Wednesday, June 21, 2017

Looking at Service in the Terms of Cycle Time

Total Cycle Time is the actual time elapsed from when a customer expresses a need for a product until customer's need is satisfied. It includes all the time spend by managers in directing the business, by office personnel in handling and processing the paperwork, by engineers in creating and developing new products and technologies, by direct labor in manufacturing the products, and by marketing and sales staff in generating customer interest in the products. It also includes all wait time; i.e., queue and transport time.


The easiest way to conceptualize Total Cycle Time is to think of a stopwatch in the hands of a customer. Imagine that at the very moment a customer describes a need or desire for a product to any customer representative, that customer presses the button to start the stopwatch. It continues to run until the time the customer receives the product, determines that the product is usable, and sends payment to company.  When the company receives payment, the customer pushes the button to stop the watch. The amount of time recorded on the stopwatch is the Total Cycle Time.

We tend to think of cycle time only as the time that our department or function works on a product. Furthermore, we do not usually count the time that the product just sits and nothing is being done to it at all by anyone. The customer's stopwatch keeps ticking through all the work functions and the wait time.

We realize in today's highly competitive market we cannot survive without creating a strong company culture focused on the customer. Customers demand quality service, attention on the spot, and commitment to solving problems if things go wrong.

If we are not taking care of our customers, we will not be competitive today and beyond.

Some of our existing processes might require a great deal of coordination among departments. Every time there is a hand-off from one department to another, there is a chance for a mistake that can make a negative impression on customers.

One term frequently heard in discussing cycle time is cycle of service. A cycle of service is defined as a complete sequence of events the customer experiences in getting his or her needs met. It starts wit the first moment of truth and continues through a series of related moments of truth until the customer is satisfied with the result and requests products and services again.

Looking at service in terms of a cycle of service is really looking at it from the customer's point of view, not the organization's.  The customer doesn't care about the internal silos, segregation of functions in a business to the point where there is little or no communication between functions. The only thing that matters to the customer is getting his or her needs met.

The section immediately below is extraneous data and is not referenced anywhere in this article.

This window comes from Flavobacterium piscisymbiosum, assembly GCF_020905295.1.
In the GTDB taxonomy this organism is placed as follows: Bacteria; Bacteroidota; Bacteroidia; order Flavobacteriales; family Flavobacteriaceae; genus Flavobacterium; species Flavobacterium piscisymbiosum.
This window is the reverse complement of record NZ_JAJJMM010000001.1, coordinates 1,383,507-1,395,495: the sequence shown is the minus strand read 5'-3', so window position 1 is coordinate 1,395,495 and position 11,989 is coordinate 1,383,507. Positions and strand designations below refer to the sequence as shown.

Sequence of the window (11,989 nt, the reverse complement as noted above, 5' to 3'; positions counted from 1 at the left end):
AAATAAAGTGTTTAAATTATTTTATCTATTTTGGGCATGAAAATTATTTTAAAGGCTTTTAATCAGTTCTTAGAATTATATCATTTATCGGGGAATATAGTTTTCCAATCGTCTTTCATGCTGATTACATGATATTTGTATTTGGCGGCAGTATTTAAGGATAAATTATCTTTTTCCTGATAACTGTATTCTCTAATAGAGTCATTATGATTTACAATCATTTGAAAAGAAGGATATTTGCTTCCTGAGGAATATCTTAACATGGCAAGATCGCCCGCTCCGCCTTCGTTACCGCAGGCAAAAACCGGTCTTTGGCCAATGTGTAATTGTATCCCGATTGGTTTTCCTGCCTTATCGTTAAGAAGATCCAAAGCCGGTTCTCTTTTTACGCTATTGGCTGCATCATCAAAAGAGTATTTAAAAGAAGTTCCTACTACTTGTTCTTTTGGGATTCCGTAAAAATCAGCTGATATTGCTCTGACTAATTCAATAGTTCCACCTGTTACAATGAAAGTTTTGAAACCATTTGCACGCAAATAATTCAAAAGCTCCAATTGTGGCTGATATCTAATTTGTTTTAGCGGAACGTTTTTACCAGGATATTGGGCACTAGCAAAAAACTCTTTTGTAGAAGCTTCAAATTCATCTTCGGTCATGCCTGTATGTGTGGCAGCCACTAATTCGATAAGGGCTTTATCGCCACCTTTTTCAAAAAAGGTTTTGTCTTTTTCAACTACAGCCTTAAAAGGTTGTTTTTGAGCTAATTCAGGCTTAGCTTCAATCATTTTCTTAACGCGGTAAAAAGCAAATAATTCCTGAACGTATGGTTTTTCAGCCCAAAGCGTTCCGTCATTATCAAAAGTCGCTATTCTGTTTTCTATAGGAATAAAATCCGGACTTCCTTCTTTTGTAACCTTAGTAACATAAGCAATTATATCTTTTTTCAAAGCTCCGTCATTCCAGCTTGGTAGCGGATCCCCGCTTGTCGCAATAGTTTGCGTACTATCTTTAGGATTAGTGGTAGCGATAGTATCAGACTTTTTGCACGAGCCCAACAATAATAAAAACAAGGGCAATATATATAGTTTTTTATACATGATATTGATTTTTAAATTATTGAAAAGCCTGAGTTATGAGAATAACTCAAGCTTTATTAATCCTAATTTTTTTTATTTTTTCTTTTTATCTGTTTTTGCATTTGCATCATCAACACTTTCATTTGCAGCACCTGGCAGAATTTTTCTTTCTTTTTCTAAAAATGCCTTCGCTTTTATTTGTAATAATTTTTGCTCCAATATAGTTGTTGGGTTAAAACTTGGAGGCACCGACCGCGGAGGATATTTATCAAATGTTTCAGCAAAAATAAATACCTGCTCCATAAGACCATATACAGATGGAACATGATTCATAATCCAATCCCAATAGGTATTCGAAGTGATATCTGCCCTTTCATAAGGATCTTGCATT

Analyzing and streamlining our processes are excellent ways for us to think in customer-first terms.

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Monday, June 19, 2017

Changing the Culture


The animal kingdom has survived for millions of years on a simple concept: Adapt or disappear.

So why do we, the more intelligent of species (big assumption), seem to have such a difficult time with change? The answer is fear. And, what do we fear? If you think about it, all fear is born out of a sense of losing control. For control. For example, it would seem irrational to fear standing on a solid structure, say a park bench, two feet off the ground. However, it seems quite normal to fear standing on solid structure eighty feet off the ground.

Why the difference? Do we fear the instability of the structure? Usually, not. Our fear is our own instability. We might lose control and fall, or even worse yet, jump!

Change takes away our sense of control. Change brings a situation that is usually new and unfamiliar territory. Consider the proverb…

“For the timid, change is something to be feared; for the complacent, change is a threat, but to the confident, change represents opportunity.”

The greatest barriers to innovation and possibilities are in our own minds. These barriers are known as paradigms. Paradigms are rules or mindsets that govern and define how we perceive and interpret a given situation. Paradigm shifts are fundamental changes to these rules or mindsets. They are revolutionary rather than evolutionary.

Here are some steps to more your organization through the cultural change of implementing lean.

  1. Communicate, Communicate, Communicate. Make the change as transparent as possible.
  2. Leverage your intellectual and creative capital. Listen to what people say. Implement their ideas.
  3. Be in a constant state of learning. Investment in the training and education of your workforce will pay big dividends.
  4. Live by good organizational habits. Reinforce the discipline of making high standards a way of life.
  5. Focus on organizational goals. Your initiatives should be realistic and aligned with the goals of the organization.
  6. Be obsessed with customer service. If you’re not, someone else will.
  7. Encourage intelligent risk taking. Challenge the organization to reach out beyond the comfort zone.
  8. Work hard at building trust. It’s difficult to gain, but easy to lose.
  9. Constantly improve. Benchmark an absolute standard of perfection.

Company culture is important because it can make or break your company. Companies with an adaptive culture that is aligned to their business goals routinely outperform their competitors.

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Friday, June 16, 2017